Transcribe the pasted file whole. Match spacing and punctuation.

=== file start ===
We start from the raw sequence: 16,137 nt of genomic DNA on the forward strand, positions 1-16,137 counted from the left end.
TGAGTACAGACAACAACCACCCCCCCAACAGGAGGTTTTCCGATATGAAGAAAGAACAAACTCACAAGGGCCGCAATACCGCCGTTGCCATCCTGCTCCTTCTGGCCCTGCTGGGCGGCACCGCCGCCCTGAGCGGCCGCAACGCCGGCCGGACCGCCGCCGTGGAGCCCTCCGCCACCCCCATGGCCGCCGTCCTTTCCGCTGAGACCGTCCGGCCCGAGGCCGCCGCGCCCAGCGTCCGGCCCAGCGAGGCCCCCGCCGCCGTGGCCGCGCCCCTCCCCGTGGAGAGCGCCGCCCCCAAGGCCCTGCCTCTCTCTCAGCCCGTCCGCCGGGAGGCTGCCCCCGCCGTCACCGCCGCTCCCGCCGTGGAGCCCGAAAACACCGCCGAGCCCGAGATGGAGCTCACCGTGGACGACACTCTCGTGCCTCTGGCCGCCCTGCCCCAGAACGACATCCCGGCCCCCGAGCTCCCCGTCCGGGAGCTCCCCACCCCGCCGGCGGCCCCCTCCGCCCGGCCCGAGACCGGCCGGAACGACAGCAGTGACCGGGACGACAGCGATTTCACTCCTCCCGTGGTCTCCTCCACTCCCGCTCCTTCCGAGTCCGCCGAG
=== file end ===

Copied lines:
We start from the raw sequence: 16,137 nt of genomic DNA on the forward strand, positions 1-16,137 counted from the left end.
TGAGTACAGACAACAACCACCCCCCCAACAGGAGGTTTTCCGATATGAAGAAAGAACAAACTCACAAGGGCCGCAATACCGCCGTTGCCATCCTGCTCCTTCTGGCCCTGCTGGGCGGCACCGCCGCCCTGAGCGGCCGCAACGCCGGCCGGACCGCCGCCGTGGAGCCCTCCGCCACCCCCATGGCCGCCGTCCTTTCCGCTGAGACCGTCCGGCCCGAGGCCGCCGCGCCCAGCGTCCGGCCCAGCGAGGCCCCCGCCGCCGTGGCCGCGCCCCTCCCCGTGGAGAGCGCCGCCCCCAAGGCCCTGCCTCTCTCTCAGCCCGTCCGCCGGGAGGCTGCCCCCGCCGTCACCGCCGCTCCCGCCGTGGAGCCCGAAAACACCGCCGAGCCCGAGATGGAGCTCACCGTGGACGACACTCTCGTGCCTCTGGCCGCCCTGCCCCAGAACGACATCCCGGCCCCCGAGCTCCCCGTCCGGGAGCTCCCCACCCCGCCGGCGGCCCCCTCCGCCCGGCCCGAGACCGGCCGGAACGACAGCAGTGACCGGGACGACAGCGATTTCACTCCTCCCGTGGTCTCCTCCACTCCCGCTCCTTCCGAGTCCGCCGAG